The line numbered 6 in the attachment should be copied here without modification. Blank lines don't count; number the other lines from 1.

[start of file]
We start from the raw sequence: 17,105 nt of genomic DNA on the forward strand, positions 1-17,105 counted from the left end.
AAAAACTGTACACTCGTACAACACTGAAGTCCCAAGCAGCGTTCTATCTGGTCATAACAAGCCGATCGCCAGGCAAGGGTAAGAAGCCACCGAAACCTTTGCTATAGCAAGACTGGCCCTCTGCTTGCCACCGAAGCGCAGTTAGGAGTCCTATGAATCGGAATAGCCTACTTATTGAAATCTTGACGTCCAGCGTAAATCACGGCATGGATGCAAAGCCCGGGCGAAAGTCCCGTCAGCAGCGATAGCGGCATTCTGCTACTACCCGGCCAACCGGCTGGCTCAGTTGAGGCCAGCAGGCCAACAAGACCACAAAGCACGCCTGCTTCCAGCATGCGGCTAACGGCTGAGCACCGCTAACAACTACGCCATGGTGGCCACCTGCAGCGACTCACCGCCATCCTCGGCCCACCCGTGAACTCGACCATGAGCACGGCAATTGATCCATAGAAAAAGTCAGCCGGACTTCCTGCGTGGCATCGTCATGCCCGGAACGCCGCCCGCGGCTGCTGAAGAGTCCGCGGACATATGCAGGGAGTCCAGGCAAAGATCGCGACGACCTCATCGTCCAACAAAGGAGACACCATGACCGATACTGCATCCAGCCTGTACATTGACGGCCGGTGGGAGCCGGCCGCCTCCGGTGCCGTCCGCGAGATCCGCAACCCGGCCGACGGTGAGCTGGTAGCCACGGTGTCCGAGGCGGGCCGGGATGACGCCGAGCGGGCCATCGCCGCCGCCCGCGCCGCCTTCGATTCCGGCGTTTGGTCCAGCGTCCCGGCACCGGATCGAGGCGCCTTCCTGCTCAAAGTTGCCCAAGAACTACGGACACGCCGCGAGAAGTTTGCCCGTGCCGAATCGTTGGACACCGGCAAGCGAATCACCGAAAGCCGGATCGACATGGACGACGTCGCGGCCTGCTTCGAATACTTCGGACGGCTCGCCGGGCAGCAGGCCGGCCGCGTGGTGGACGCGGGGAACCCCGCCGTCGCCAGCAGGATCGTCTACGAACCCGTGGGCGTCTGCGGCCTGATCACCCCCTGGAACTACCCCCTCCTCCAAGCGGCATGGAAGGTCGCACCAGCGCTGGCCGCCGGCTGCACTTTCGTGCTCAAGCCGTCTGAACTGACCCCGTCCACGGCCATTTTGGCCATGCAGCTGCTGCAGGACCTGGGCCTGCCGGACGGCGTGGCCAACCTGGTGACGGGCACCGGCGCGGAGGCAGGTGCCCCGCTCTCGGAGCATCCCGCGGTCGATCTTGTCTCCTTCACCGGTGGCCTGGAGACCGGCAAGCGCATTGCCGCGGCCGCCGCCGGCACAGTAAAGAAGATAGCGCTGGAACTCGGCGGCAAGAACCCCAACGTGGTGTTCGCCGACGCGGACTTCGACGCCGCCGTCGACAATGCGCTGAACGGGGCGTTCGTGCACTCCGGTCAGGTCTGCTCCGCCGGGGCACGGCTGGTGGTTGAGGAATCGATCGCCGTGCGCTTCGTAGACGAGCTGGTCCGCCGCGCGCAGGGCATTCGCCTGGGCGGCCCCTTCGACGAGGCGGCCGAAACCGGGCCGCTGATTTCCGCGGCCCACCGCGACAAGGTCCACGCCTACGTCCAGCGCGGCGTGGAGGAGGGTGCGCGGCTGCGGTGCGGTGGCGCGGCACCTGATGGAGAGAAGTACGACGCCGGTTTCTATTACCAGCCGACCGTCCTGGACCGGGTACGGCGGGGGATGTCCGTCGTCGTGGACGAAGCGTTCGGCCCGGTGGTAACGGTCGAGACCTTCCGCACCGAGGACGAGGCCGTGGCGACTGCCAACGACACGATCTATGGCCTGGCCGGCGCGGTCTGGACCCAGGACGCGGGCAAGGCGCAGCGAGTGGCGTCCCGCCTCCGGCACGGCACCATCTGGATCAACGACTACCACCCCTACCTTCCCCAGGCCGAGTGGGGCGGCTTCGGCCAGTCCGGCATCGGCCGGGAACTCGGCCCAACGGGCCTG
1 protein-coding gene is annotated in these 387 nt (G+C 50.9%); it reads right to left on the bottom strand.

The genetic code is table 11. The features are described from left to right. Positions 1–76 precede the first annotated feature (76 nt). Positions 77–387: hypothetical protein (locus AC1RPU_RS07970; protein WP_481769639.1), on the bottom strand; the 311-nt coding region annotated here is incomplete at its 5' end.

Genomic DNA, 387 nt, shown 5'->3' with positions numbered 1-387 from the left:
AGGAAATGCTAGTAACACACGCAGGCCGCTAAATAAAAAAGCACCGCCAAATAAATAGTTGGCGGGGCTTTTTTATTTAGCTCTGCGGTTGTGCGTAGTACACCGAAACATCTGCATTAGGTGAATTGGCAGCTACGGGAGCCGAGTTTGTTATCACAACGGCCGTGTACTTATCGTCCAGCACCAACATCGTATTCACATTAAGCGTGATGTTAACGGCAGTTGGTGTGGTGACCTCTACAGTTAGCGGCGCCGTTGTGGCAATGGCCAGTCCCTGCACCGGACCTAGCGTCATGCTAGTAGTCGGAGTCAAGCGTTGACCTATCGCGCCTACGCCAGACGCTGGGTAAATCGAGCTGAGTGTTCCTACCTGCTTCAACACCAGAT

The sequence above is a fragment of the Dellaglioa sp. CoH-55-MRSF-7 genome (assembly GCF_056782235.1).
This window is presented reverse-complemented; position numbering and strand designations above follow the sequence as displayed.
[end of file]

AGGAAATGCTAGTAACACACGCAGGCCGCTAAATAAAAAAGCACCGCCAAATAAATAGTTGGCGGGGCTTTTTTATTTAGCTCTGCGGTTGTGCGTAGTACACCGAAACATCTGCATTAGGTGAATTGGCAGCTACGGGAGCCGAGTTTGTTATCACAACGGCCGTGTACTTATCGTCCAGCACCAACATCGTATTCACATTAAGCGTGATGTTAACGGCAGTTGGTGTGGTGACCTCTACAGTTAGCGGCGCCGTTGTGGCAATGGCCAGTCCCTGCACCGGACCTAGCGTCATGCTAGTAGTCGGAGTCAAGCGTTGACCTATCGCGCCTACGCCAGACGCTGGGTAAATCGAGCTGAGTGTTCCTACCTGCTTCAACACCAGAT